Miss. Dept. of Education proposes new changes for academic standards for social studies
JACKSON, Miss. (WLBT) - Ahead of the 2022-2023 school year, the Mississippi Department of Education unveiled proposed changes to the academic standards for social studies.
The 309-page document details revisions made towards the material students are expected to learn about that subject.
“The initial reaction was these are a lot of changes,” said Chauncey Spears, Educational Policy Analyst of the Mississippi Center for Justice. Spears used teach social studies and spent more than a decade working with MDE.
He admits the proposal leaves him with more questions than answers.
“We were primarily concerned with why the changes were being made, and how more people can have a stronger voice in structuring the social studies education in classrooms, in public schools, in their communities throughout the state,” said Spears.
One potential change that caught Spears’ attention is listed on page 200 of the document.
The previous objective stated was for teachers to teach students “names of important people of the modern Civil Rights Movement, including Mississippians. Martin Luther King Jr., Rosa Parks, Medgar Evers, James Meredith, Fannie Lou Hamer, Charles Evers, etc.”
The newly proposed revisions would only require teachers to “identify important people of the modern Civil Rights Movement, including Mississippians.”
Another example of the changes highlighted in the proposal - the previous objective was for teachers to teach students to “examine the Southern resistance to Reconstruction reforms, including: Black Codes, Jim Crow Laws, Ku Klux Klan, etc.”
However, the new revisions would only require teachers to “analyze Southern resistance to Reconstruction reforms.”
As a result, teachers won’t be required to teach about events or people not listed in the new proposal, which Spears said is concerning.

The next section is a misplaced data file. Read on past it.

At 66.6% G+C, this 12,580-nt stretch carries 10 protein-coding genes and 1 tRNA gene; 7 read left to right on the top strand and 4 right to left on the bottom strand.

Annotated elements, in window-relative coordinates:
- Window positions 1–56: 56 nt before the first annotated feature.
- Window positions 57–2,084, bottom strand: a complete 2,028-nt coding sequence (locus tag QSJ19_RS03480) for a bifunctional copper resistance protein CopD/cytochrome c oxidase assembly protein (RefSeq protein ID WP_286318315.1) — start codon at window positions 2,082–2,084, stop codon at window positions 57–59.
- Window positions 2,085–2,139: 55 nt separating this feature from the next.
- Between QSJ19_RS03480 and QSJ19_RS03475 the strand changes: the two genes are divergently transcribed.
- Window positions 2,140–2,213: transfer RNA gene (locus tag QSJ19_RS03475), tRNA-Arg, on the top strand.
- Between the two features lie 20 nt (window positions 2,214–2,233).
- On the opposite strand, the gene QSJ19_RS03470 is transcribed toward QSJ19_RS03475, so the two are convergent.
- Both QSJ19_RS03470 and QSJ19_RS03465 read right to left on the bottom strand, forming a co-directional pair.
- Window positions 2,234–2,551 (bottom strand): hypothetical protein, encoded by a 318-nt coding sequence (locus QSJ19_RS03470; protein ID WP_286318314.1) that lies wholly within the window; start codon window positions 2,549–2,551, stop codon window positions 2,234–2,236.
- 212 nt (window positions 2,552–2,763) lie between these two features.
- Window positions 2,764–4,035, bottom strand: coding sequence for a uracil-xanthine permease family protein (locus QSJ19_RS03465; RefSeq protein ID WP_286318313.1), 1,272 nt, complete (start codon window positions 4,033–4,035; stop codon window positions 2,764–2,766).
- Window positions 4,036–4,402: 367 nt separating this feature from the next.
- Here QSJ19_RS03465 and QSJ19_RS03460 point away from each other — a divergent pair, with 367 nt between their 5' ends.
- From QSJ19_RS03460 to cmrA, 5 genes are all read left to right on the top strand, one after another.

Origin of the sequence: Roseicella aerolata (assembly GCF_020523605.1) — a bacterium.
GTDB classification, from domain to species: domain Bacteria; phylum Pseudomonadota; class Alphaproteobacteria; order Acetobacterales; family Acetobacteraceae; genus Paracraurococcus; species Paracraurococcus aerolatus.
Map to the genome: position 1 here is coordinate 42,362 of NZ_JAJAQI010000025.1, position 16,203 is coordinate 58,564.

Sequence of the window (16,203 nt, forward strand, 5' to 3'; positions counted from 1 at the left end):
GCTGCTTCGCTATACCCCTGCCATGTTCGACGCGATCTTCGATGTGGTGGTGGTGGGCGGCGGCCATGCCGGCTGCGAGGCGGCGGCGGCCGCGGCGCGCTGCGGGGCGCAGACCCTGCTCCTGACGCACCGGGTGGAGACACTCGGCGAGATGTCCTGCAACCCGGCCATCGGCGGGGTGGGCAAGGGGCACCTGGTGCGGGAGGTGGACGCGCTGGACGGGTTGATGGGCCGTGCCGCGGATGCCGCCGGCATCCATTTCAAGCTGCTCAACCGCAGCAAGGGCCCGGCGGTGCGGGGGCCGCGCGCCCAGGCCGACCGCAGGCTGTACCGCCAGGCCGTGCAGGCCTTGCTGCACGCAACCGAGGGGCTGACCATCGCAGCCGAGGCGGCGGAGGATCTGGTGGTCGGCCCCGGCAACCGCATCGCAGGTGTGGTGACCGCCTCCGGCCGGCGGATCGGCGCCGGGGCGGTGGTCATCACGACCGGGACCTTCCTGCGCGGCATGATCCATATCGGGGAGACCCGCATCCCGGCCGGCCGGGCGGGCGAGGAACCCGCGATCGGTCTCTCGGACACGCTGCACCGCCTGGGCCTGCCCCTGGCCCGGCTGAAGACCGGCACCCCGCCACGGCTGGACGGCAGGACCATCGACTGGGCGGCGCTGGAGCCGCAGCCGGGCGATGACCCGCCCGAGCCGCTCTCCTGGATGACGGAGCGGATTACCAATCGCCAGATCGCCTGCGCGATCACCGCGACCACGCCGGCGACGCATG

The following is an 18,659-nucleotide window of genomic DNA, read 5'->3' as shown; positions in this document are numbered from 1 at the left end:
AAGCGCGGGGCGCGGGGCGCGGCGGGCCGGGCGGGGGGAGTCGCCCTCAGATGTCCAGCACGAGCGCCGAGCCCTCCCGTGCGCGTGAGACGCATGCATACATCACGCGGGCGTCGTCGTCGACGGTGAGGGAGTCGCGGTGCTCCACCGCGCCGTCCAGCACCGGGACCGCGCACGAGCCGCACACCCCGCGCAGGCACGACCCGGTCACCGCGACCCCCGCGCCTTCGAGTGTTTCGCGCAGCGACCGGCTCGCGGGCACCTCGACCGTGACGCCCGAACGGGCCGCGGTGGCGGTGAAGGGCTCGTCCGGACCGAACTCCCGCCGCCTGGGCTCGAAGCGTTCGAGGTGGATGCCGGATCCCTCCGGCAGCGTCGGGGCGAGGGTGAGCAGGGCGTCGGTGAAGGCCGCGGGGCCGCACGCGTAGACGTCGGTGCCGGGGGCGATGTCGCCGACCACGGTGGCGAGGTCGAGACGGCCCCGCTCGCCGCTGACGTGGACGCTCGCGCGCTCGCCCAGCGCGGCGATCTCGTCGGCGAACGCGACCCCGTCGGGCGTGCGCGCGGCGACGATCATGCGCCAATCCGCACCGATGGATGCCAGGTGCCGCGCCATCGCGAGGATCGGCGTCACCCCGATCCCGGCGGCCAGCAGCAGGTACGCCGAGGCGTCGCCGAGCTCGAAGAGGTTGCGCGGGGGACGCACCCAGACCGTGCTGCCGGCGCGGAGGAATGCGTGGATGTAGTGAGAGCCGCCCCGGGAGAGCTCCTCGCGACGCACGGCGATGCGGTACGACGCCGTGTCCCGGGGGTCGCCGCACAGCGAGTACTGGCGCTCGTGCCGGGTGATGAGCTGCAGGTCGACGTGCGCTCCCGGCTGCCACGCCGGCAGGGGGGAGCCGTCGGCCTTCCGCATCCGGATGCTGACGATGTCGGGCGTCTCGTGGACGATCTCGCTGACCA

“If specific actors and events in our state’s history, or in American History, or how we see civics, etc., are not explicitly listed in there, it is up to the teacher, and up to the teacher’s professional judgment, and that may be subjective on some levels,” Spears expressed.
MDE issued a press release on the proposed changes and said more than 40 Mississippi educators helped craft the revisions.
“Academic standards outline the skills and knowledge expected of students in each grade and subject. Local school districts set their own curriculum,” the press release stated.
MDE will now have a public hearing allowing people to weigh in on the proposal, a hearing Spears and the Mississippi Center for Justice requested.
”And there may be plausible explanations, we just didn’t see them in the document,” Spears explained. “We hope to get insight into why some of the changes were made, and how some of the things that seem to be taken out are going to be incorporated into the instruction, and how those things will be protected so that the teachers and the students can learn about those things, have those discussions, have those free-flowing ideas in those classrooms.”
If anyone wants to speak at the hearing, you must register by 9 a.m. on January 25.
Speakers are expected to address the content of the Mississippi College and Career Readiness Standards for Social Studies 2021.
The hearing will take place at 9 a.m. January 28 at the Mississippi Agricultural Museum Sparkman Auditorium in Jackson.
If the revisions are approved, the standards would go into effect for the 2022-23 school year.
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